On the Great Plains under a primal sky,
the mastodon roams, above eagles fly.
A saber tooth tiger growls in wrath,
the dire wolf's crossing his lonely path.
The sky above is filled with birds,
the ground below, filled with herds.
There are bison, antelope, and three-toed horse,
all must come to teeming waters, in thirst.
None is slower than the mighty sloth,
lumbering along in its own chosen cloth.
The saber tooth waits silently in the brush,
to bring down a kill with one swift rush.
The long teeth pierce prey by the neck,
the elk's legs crumble, it falls in a wreck.
Food for the tiger, the coyote, the worms,
fighting off vultures, ravens, and terns.
For the sea is not so very far away,
making the prairie soil into cliché clay.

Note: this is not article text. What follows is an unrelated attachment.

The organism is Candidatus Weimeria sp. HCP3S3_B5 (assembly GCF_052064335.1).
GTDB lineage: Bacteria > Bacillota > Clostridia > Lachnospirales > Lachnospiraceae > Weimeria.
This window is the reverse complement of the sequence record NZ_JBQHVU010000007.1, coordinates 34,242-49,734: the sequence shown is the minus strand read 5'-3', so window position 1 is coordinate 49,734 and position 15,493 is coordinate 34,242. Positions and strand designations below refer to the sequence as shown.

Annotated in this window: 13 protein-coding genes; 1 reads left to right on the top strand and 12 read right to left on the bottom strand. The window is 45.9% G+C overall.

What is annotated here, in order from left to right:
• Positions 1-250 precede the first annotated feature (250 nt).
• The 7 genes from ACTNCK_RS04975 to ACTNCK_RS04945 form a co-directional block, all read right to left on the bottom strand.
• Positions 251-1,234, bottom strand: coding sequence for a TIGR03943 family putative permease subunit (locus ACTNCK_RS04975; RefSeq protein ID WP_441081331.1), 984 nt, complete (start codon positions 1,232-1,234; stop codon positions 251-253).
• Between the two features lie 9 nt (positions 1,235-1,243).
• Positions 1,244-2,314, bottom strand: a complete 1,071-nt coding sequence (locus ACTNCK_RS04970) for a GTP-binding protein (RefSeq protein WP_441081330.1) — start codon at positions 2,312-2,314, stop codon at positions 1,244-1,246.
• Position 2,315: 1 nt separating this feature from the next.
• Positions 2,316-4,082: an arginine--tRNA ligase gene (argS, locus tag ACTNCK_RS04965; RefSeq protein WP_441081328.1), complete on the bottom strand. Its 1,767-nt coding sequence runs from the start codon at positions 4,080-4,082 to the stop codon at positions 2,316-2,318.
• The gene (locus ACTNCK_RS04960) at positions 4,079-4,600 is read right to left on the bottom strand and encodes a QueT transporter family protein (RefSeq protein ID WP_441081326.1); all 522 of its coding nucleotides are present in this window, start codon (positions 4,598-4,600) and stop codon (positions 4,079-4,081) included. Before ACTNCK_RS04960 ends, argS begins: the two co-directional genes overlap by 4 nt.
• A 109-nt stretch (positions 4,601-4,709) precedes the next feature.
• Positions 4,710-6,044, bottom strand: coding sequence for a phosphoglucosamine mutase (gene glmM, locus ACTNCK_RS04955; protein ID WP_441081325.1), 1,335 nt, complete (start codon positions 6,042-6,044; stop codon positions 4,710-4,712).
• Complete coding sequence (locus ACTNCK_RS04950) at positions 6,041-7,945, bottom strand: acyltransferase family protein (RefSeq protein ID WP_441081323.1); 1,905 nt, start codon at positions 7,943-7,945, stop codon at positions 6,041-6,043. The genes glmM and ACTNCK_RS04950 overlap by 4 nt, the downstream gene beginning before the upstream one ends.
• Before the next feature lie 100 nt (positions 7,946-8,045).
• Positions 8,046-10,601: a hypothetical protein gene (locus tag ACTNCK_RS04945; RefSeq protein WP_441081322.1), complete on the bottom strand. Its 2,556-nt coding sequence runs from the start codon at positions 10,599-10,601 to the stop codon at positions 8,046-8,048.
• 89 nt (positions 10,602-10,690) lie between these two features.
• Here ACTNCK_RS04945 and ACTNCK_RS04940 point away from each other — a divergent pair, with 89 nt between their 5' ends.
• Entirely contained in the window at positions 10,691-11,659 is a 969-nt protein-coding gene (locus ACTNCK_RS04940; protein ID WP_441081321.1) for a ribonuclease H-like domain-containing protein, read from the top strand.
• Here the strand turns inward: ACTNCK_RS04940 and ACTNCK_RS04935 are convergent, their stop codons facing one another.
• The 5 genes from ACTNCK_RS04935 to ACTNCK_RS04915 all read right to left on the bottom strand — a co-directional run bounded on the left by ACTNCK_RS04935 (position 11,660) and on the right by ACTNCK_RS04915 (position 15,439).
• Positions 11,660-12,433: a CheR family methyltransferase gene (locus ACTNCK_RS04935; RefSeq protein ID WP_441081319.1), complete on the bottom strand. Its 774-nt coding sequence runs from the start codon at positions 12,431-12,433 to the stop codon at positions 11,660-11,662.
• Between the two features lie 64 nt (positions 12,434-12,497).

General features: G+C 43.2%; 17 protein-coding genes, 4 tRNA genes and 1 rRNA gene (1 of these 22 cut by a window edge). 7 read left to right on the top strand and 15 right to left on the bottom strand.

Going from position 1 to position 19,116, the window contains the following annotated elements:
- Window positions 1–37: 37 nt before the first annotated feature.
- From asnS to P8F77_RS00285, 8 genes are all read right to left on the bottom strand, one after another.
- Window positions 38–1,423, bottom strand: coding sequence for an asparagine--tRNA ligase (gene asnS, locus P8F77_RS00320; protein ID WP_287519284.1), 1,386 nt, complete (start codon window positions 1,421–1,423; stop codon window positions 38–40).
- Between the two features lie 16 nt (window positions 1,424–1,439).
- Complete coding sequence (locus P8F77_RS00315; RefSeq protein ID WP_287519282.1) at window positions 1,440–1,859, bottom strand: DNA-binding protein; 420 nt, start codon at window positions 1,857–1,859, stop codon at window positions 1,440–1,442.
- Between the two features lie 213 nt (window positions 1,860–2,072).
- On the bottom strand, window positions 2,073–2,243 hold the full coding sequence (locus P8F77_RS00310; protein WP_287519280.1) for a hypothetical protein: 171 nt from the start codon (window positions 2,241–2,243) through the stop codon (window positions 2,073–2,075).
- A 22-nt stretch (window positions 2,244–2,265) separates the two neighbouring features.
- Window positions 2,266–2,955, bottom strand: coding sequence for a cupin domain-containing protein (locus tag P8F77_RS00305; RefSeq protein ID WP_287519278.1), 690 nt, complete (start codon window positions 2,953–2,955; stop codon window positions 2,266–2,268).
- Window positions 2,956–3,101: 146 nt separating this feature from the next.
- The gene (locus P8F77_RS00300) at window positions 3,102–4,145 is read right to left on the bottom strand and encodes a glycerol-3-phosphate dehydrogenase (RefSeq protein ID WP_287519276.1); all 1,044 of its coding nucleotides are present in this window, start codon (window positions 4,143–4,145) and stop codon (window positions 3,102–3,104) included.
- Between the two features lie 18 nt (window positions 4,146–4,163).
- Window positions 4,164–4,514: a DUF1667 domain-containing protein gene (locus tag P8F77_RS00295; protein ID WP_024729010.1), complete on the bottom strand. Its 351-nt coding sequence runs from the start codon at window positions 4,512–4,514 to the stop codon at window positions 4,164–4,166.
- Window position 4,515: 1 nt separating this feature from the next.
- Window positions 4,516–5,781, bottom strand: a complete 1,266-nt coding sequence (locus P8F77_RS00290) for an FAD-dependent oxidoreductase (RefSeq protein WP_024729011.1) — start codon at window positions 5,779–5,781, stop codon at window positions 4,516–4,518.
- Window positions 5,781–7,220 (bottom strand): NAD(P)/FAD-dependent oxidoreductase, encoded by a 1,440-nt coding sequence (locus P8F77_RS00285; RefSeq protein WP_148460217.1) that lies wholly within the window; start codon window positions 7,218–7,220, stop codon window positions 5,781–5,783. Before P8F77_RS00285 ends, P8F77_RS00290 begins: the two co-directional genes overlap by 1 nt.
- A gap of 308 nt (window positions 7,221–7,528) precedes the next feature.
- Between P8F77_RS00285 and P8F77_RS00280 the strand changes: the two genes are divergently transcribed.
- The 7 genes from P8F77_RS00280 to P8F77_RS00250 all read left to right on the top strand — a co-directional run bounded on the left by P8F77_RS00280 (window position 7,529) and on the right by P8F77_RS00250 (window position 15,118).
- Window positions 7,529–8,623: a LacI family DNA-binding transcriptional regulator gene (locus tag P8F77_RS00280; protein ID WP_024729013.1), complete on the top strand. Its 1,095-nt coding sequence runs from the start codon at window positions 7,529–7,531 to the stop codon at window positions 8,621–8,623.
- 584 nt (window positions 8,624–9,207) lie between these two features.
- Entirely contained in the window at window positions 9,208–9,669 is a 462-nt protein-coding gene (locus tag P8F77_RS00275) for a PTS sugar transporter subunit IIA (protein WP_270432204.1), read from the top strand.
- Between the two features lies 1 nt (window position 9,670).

Down 10,000 years and the prairie is no more,
three decades of farming have opened a sore.
The sky turns black as the storm approaches,
the dustbowl leaves nothing, not even for roaches.
Decades later, the soil is renewed and restored,
aquifer water opens the cornucopia's gourd.
Too much energy used, and the water runs out.
Drought returns and the pests have a rout.
When all is lost and everything is in doubt,
the primal returns and figures it out.
All they had to do was turn the prairie to fallow,
the Great Plains' return was easy to swallow.
The circle of life was once more sustained,
after any long drought, it always rained.
Tiger once again roam the prairie's plenty,
For all those that follow, seeking its bounty.
Image Couresy the UK Telegraph
This poem spans 12,000 years.
The new kids on the block
are the Siberian Tiger
and the Asian Elephant,
evolutionarily adapted to colder climate.
Imported invasive species,
surviving in the New World.
Copyright 2012 © Ronald W. Hull